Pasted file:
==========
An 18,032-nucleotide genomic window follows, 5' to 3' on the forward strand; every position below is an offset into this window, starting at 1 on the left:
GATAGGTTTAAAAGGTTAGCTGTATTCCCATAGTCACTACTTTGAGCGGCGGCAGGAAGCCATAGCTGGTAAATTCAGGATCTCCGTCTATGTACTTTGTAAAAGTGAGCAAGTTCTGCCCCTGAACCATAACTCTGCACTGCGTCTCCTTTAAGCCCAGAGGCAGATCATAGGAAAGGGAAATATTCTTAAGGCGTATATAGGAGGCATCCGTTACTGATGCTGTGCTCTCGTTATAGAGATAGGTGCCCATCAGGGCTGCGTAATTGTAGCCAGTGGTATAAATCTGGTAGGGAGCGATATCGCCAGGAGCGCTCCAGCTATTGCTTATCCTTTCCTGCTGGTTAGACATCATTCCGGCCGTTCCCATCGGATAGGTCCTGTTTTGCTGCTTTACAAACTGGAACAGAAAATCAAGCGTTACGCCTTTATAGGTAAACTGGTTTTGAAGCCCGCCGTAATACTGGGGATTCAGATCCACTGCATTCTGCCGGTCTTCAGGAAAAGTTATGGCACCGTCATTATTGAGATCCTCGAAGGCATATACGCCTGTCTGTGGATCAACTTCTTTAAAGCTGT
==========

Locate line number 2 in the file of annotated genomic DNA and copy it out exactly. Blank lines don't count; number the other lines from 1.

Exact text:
GATAGGTTTAAAAGGTTAGCTGTATTCCCATAGTCACTACTTTGAGCGGCGGCAGGAAGCCATAGCTGGTAAATTCAGGATCTCCGTCTATGTACTTTGTAAAAGTGAGCAAGTTCTGCCCCTGAACCATAACTCTGCACTGCGTCTCCTTTAAGCCCAGAGGCAGATCATAGGAAAGGGAAATATTCTTAAGGCGTATATAGGAGGCATCCGTTACTGATGCTGTGCTCTCGTTATAGAGATAGGTGCCCATCAGGGCTGCGTAATTGTAGCCAGTGGTATAAATCTGGTAGGGAGCGATATCGCCAGGAGCGCTCCAGCTATTGCTTATCCTTTCCTGCTGGTTAGACATCATTCCGGCCGTTCCCATCGGATAGGTCCTGTTTTGCTGCTTTACAAACTGGAACAGAAAATCAAGCGTTACGCCTTTATAGGTAAACTGGTTTTGAAGCCCGCCGTAATACTGGGGATTCAGATCCACTGCATTCTGCCGGTCTTCAGGAAAAGTTATGGCACCGTCATTATTGAGATCCTCGAAGGCATATACGCCTGTCTGTGGATCAACTTCTTTAAAGCTGT